response is readily predictable. However, since the position of the metacentre varies as the ship
heels, GM is only a valid measure within small angles of the initial unheeled position. In most
cases, GM tells surprisingly little about the character of the vessel at other than very small angles
of heel.




Figure 9.1.

The use of GM based criterion on two different types of ships, shown in Figure 9.1, serves well
to illustrate the problem in choosing criteria to represent a type of rather than a form of vessel.
The much greater initial GM of the tug is misleading. The high value of initial GM does not
reflect the tug’s greatly shortened range of positive stability compared with a conventioanl cargo
vessel, or its low value of maximum righting arm and low value of the angle at which that
maximum occurs.

The principal strength of GM based criteria lies in their simplicity and their accuarcy in
predicting equilibrium heel angles when very specific heeling moment descriptions can be
provided. For this reason, GM has been widely used in the past in criteria that establish a
Tug
Cargo vessel
Heel angle
GZ
3
maximum heel angle under the influence of such forces as those due to lateral wind loading,
towline pull, lifting heavy weights over the side, passenger group movements, steady high-speed
turning, and others.

Despite these shortcomings, GM is still used as a useful stability criteria for special cases.
Typical examples of specific GM based stability criteria are give below

Passenger vessels : For passenger vessels, the US Coast Guard require the satisfaction of the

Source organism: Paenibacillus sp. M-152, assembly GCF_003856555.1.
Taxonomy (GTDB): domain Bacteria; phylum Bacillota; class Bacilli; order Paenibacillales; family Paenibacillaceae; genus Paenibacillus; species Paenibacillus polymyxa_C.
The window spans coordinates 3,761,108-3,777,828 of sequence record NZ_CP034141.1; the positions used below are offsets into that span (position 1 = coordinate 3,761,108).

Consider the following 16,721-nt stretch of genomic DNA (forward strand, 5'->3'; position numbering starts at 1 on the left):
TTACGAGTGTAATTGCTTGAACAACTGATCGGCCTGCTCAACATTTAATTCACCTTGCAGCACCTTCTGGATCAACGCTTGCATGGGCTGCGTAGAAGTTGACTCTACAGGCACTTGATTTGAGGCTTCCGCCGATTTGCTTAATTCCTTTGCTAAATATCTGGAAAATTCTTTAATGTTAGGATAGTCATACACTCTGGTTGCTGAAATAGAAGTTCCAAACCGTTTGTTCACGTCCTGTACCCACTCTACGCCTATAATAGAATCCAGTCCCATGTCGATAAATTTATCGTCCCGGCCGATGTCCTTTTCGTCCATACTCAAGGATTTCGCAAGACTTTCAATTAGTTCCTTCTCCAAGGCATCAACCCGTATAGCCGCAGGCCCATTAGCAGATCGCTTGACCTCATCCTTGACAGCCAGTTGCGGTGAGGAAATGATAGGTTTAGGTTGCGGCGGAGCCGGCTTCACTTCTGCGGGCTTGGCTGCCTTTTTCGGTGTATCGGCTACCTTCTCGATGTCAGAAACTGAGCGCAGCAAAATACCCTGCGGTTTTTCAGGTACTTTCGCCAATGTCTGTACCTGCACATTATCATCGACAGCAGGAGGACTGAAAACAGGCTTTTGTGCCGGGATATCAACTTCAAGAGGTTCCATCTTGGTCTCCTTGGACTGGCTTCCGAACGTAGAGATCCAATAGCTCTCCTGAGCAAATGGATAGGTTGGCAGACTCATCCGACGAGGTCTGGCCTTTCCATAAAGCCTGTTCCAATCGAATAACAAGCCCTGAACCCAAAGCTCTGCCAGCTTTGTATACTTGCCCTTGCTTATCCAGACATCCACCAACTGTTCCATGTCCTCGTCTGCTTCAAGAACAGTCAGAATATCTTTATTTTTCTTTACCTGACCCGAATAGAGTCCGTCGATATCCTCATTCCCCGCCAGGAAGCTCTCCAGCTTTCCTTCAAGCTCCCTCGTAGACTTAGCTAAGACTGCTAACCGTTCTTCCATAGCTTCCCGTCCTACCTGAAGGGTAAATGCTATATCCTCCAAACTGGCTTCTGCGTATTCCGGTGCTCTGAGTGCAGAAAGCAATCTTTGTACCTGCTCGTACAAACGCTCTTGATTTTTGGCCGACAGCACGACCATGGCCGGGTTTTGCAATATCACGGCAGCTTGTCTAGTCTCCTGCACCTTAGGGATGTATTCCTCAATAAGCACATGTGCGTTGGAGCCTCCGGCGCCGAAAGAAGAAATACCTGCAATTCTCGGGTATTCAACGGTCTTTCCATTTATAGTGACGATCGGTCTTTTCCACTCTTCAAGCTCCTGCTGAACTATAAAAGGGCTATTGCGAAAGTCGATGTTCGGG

following minimum GM value

¢ A
=
tan 24
Nb
GM
R

where

GM
R
: required minimum metacentric height at any particular draught (ft)
N : number of passenger ships
b : distance from vessel’s centreline to geometrical centre of passenger deck area on one
side of centreline (ft)
A : displacement, long tons
¢ : angle of heel to deck edge or 14 degrees, whicever is less

Towing Forces : Towing related stability hazards have commonly been divided into two
categories; those relating to the tendency of a towing vessel to overturn itself under the influence
of the heeling couple created by the opposing towline pull and propeller forces, and those
relating to the tendency for the tow to veer off and create an unexpectedly large transverse
component of force on the tug with a large upsetting moment resulting. Typically, the tug
induced tripping situation, or self-tripping, has been considered to be the controlling one, based
on two reasons. First, the tow-induced mechanism is extremely difficult to quantify since it
involves a large number of unknown parameters such as towing speed, relative headings of the
tug and tow, towline length, relative sizes of the tug and tow, and the position of the towing bitt.
Secondly, the current trend toward increased power in towing vessels reduce the response time in
the operator’s margin for error and increases the available heeling force of propeller thrust
dramatically, without significantly altering the typical vessel’s ability to resist the resulting
upsetting moment. As a consequence, the self-tripping case has been more thoroughly examined,
and a fundamental analysis has generated some simple relationships.

The basic form of classical tug-induced tripping relationships is exemplified by the Argyriadis
formula:

) ft (
B
f
100
h SHP
GM
R
A
×
=
where

SHP : shaft horsepower per shaft
A : displacement, long tons
f : minimum freeboard along the length
B : molded beam
h : vertical distance from propeller shaft centreline at rudder to towing bitt

4